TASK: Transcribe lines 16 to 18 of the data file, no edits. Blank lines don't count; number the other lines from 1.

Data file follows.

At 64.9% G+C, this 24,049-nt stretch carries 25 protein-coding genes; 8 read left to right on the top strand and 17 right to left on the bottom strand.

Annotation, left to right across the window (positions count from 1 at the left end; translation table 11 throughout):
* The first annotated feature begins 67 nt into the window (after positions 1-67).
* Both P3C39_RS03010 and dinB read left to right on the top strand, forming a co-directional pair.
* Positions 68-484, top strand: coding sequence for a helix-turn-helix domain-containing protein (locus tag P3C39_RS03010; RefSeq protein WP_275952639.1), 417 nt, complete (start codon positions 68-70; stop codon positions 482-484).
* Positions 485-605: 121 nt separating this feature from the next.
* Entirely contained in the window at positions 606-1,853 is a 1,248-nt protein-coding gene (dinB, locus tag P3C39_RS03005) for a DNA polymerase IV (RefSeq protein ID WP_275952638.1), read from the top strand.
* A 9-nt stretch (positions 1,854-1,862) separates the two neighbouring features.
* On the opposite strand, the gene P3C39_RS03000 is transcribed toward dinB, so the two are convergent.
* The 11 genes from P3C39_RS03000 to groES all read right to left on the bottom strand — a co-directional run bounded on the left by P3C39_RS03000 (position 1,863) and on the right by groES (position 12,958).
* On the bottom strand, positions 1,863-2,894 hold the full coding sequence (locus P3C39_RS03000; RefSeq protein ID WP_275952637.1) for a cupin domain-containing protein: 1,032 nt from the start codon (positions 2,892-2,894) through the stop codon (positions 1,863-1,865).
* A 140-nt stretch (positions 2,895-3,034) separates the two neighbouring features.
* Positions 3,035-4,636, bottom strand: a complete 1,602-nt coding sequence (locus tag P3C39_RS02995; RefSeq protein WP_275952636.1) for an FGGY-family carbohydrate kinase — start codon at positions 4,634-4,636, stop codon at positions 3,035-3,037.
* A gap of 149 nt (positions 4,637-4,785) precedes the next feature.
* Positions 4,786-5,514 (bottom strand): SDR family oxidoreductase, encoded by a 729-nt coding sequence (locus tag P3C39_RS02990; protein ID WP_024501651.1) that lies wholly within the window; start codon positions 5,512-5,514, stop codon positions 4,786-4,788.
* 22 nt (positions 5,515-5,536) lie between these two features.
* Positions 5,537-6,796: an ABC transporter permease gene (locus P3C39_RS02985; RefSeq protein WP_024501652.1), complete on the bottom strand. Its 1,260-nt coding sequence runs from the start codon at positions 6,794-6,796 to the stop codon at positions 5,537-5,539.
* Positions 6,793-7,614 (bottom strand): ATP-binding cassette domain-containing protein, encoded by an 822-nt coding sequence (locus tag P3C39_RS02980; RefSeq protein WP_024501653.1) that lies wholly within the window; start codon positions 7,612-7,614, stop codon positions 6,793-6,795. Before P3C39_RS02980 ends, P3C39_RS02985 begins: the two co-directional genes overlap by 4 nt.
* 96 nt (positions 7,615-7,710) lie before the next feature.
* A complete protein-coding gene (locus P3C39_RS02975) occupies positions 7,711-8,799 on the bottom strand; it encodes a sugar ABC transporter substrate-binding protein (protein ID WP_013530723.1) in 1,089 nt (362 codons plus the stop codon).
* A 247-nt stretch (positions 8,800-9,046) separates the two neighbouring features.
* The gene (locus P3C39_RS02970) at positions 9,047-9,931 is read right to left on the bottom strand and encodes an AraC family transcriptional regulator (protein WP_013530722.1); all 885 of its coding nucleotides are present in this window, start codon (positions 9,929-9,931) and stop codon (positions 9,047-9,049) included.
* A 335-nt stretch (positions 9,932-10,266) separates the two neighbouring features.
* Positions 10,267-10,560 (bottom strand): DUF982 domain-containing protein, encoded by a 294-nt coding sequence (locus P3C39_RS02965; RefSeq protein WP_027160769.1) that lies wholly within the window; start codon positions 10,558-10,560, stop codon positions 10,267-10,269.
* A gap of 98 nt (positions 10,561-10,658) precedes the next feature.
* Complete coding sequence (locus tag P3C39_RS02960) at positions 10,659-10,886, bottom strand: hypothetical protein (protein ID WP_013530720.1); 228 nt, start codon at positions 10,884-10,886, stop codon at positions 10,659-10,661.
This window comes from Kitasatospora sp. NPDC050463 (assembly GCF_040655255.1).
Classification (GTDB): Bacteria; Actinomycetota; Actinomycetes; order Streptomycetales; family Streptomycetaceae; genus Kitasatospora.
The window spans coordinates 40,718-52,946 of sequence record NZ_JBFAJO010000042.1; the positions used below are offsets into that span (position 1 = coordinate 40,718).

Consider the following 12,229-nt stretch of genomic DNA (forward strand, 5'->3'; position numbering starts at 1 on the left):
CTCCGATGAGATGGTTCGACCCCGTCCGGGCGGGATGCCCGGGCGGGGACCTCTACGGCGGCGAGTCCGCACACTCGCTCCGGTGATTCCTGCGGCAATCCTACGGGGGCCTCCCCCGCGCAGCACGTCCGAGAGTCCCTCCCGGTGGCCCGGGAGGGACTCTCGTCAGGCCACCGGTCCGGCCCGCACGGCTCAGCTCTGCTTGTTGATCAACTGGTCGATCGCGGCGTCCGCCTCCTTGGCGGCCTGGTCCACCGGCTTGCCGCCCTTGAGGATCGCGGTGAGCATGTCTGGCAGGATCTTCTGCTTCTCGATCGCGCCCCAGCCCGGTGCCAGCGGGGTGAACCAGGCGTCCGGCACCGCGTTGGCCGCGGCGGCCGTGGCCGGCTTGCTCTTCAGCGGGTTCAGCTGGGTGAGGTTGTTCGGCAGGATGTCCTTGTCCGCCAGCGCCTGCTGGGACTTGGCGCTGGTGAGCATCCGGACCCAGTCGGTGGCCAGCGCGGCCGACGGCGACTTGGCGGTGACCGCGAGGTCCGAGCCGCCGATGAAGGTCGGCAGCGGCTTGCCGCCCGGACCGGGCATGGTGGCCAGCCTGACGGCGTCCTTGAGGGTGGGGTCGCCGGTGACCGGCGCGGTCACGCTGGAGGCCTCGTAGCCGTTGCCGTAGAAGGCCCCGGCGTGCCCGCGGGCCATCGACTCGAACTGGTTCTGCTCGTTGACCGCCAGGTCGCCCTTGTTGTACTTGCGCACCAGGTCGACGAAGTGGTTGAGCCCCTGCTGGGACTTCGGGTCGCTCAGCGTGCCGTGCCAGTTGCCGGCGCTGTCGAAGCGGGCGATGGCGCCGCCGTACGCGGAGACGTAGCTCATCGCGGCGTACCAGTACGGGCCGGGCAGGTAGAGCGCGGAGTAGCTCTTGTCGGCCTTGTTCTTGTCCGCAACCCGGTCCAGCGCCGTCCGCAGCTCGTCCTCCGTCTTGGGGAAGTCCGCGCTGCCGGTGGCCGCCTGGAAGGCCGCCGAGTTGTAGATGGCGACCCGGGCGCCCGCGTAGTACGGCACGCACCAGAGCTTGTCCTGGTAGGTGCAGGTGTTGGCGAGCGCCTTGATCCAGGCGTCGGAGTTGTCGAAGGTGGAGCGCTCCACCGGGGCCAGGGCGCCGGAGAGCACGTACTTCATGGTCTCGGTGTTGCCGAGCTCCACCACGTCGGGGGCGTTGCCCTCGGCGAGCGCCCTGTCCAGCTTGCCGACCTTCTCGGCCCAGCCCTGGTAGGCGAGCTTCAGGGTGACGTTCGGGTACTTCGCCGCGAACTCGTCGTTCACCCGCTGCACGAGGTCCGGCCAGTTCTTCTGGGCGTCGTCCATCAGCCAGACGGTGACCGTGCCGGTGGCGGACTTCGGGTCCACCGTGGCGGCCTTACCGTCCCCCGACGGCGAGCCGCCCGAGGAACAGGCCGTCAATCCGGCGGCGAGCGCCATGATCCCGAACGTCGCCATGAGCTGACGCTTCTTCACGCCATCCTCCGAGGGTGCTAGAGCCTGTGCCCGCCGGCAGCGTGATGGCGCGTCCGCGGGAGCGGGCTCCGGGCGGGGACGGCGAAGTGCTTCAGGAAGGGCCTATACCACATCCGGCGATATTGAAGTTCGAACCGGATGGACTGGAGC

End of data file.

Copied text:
* 22 nt (positions 5,515-5,536) lie between these two features.
* Positions 5,537-6,796: an ABC transporter permease gene (locus P3C39_RS02985; RefSeq protein WP_024501652.1), complete on the bottom strand. Its 1,260-nt coding sequence runs from the start codon at positions 6,794-6,796 to the stop codon at positions 5,537-5,539.
* Positions 6,793-7,614 (bottom strand): ATP-binding cassette domain-containing protein, encoded by an 822-nt coding sequence (locus tag P3C39_RS02980; RefSeq protein WP_024501653.1) that lies wholly within the window; start codon positions 7,612-7,614, stop codon positions 6,793-6,795. Before P3C39_RS02980 ends, P3C39_RS02985 begins: the two co-directional genes overlap by 4 nt.